Paper Submission & Registration
8th Dutch Bio-Medical Engineering Conference
12:30   Surgery & Intervention - I
Chair: Bart Verkerke
15 mins
Subtrochanteric fracture location effect on surgical management using proximal femoral nail antirotation (PFNA) versus dynamic hip screw (DHS): a finite element method analysis
Omid Daqiq, Hans Hendrickx
Abstract: Introduction: No previous literature found regarding the effects of fracture location in the subtrochanteric region (STR) for subtrochanteric fracture (STF) management. Therefore, “this simulation study, using numerical Finite Element Method (FEM), analysis the impact of fracture location in STR using Proximal Femoral Nail Antirotation (PFNA) versus Dynamic Hip Screw (DHS) implants.” Methods: Using Solidworks software, a normal femur CT-image was used to create a FEM-model. Then a straight-line fracture added at STR. Stepwise, the fracture was lowered from 0.5 to 4.5 cm below the lesser trochanter (LT) in 9 steps. PFNA- and DHS-model were implemented for fracture management. FEM-models were verified using mesh refining. Results: DHS gave lower von-Mises stress for proximal STF’s (until 3.5 cm below LT), where PFNA illustrated lower stress for distal fractures (from 4 cm below LT). Lower von-Mises stress means lower assembly failure or deformation. Mean von-Mises stress ratio [between PFNA versus DHS] also decreased from proximal (1.93) to distal (0.47) of STR, with intersection cross-point at 3.8 cm below LT. Maximum von-Mises stress remains at a similar position for all DHS locations: on distal locking screw. However, it varies for PFNA: for location 1-8 is at the distal locking screw and for location 9 at the lag screw. Conclusion: This simulation study shows that for uncomplicated straight-line STF, DHS is more favourable for fractures till 3.8 cm from LT; below this region is PFNA more suitable. Therefore, the STF location needs consideration for selecting proper osteosynthesis implants.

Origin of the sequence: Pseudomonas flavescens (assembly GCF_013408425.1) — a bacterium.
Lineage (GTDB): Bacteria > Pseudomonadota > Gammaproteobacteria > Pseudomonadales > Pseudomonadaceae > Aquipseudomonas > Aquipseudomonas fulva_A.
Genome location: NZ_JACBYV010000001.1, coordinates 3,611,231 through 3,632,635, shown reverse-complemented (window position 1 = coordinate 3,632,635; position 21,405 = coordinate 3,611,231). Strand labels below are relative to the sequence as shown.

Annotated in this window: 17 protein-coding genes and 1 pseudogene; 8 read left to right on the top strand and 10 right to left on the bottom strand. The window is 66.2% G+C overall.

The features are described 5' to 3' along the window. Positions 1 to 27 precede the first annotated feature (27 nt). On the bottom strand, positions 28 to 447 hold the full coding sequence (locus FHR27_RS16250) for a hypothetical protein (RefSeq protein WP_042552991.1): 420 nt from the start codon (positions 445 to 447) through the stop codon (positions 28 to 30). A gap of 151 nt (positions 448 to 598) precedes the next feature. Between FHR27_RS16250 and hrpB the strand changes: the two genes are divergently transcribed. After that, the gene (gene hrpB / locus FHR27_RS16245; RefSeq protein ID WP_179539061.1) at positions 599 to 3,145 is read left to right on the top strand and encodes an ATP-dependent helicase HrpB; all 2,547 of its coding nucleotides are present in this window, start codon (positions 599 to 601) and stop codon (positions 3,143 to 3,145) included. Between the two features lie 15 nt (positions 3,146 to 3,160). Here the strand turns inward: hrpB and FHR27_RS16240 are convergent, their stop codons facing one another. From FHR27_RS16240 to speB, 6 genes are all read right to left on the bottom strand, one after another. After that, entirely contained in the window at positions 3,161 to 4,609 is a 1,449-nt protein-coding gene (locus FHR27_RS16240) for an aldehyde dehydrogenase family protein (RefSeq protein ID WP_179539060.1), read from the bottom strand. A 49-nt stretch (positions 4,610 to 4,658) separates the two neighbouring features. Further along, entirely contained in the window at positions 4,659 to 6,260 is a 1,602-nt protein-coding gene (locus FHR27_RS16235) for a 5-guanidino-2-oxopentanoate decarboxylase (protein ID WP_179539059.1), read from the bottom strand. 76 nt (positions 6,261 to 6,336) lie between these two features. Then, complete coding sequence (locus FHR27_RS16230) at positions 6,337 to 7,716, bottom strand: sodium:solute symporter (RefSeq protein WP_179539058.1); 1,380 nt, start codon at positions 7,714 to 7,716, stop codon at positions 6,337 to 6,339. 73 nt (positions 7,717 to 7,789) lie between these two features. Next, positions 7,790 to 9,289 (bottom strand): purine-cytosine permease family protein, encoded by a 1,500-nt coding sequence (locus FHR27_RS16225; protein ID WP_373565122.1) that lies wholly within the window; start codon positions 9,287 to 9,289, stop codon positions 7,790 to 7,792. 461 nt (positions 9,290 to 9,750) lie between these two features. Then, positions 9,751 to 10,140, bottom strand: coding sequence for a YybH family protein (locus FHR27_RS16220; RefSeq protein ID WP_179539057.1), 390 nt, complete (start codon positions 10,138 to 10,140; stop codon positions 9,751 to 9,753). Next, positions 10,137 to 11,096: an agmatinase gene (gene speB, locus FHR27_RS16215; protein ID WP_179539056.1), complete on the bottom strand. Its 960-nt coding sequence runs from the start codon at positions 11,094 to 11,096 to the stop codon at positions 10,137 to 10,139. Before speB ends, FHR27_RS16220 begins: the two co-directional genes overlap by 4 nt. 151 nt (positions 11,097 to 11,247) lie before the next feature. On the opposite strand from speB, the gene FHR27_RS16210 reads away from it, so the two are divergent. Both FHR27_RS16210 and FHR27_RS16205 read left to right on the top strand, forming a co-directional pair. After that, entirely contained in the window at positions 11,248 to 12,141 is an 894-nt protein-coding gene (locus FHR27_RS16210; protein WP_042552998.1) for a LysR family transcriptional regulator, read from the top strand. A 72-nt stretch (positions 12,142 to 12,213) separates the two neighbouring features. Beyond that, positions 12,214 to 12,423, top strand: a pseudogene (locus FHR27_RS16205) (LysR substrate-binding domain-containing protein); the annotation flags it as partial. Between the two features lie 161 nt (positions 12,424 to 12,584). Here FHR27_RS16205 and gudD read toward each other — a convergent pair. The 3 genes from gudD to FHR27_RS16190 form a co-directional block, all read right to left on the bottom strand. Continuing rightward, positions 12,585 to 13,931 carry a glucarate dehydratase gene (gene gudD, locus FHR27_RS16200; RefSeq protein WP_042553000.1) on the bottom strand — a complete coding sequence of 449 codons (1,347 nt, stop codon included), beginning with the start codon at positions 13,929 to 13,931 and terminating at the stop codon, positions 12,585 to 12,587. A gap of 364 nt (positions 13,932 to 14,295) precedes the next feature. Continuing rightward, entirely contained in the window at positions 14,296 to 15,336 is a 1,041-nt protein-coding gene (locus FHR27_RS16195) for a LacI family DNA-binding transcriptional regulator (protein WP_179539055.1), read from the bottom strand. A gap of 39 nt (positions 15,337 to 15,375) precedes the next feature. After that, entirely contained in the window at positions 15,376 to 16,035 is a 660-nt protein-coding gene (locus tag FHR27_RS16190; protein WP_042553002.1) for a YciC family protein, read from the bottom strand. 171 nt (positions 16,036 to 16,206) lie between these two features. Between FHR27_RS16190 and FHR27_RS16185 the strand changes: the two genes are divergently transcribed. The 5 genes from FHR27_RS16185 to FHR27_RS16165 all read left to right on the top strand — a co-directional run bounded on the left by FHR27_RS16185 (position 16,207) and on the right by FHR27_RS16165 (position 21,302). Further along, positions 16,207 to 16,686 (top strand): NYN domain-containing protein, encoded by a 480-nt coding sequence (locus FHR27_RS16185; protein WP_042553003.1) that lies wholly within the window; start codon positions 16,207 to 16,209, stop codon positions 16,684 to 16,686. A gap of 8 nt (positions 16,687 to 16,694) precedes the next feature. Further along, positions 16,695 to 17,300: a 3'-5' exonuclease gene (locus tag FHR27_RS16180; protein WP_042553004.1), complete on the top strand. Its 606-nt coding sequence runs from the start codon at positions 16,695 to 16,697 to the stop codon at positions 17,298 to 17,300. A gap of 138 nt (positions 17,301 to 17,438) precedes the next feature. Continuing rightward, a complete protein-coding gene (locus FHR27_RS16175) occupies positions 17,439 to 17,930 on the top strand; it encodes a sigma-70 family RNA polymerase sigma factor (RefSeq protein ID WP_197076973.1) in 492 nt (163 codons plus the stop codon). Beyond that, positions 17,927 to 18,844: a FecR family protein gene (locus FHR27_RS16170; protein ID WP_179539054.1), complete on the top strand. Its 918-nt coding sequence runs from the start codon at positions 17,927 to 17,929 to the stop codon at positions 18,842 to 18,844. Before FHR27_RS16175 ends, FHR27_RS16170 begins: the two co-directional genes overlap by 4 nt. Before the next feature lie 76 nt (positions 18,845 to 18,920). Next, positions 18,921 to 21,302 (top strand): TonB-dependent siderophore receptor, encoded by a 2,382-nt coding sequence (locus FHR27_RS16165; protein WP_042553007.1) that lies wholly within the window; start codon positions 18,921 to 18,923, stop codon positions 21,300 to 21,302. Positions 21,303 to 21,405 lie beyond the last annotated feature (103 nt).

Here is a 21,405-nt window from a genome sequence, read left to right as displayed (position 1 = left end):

15 mins
Design of a flexible ovipositor inspired tissue-transporting mechanism
Esther de Kater, Aimée Sakes, Paul Breedveld
Abstract: During minimally invasive procedures, tissue damage can be limited by using smaller incisions or by using naturally occurring body orifices to reach the intervention site. During these procedures, the need can arise to transport tissue. Think of a biopsy or the removal of polyps. This calls for a novel tissue-transporting mechanism that is flexible such that it can be used in these minimally invasive procedures. Currently either suction based techniques or forceps are used. However, both show suboptimal behaviour. Friction-based transport, which is based on the egg laying principle of parasitoid wasps, is not prone to these sub-optimal behaviour modes and has been demonstrated in a rigid mechanism. To allow this form of transport to be used in a wider range of minimally invasive procedures, a flexible tissue-transporting mechanism was developed that uses the same friction-based transport method. The flexible shaft of the mechanism consists of ring magnets and wire ropes that can translate by rotating a cam. The translating motion of the wire ropes is similar to the motion of the valves in the wasp ovipositor and is used to transport the tissue. The developed flexible tissue-transporting mechanism was able to transport 10w% gelatine tissue phantoms with the shaft in straight and curved position (30o and 60o) and in vertical orientation transporting against gravity. It was found that the transport rate could be increased by increasing the rotational velocity of the cam. A rotational velocity of 25 RPM resulted in a transport rate of 0.8 mm/s and increasing the rotation velocity of the cam to 80 RPM increased the transport rate to 2.2 mm/s. The flexible tissue-transporting mechanism shows that friction-based transport can be applied in a flexible mechanism and has the potential to be used in a range of minimally invasive procedures.
15 mins
Developing an ambient sensor support system for continence care management: A lab evaluation
Hannelore Strauven, Hans Hallez, Vero Vanden Abeele, Bart Vanrumste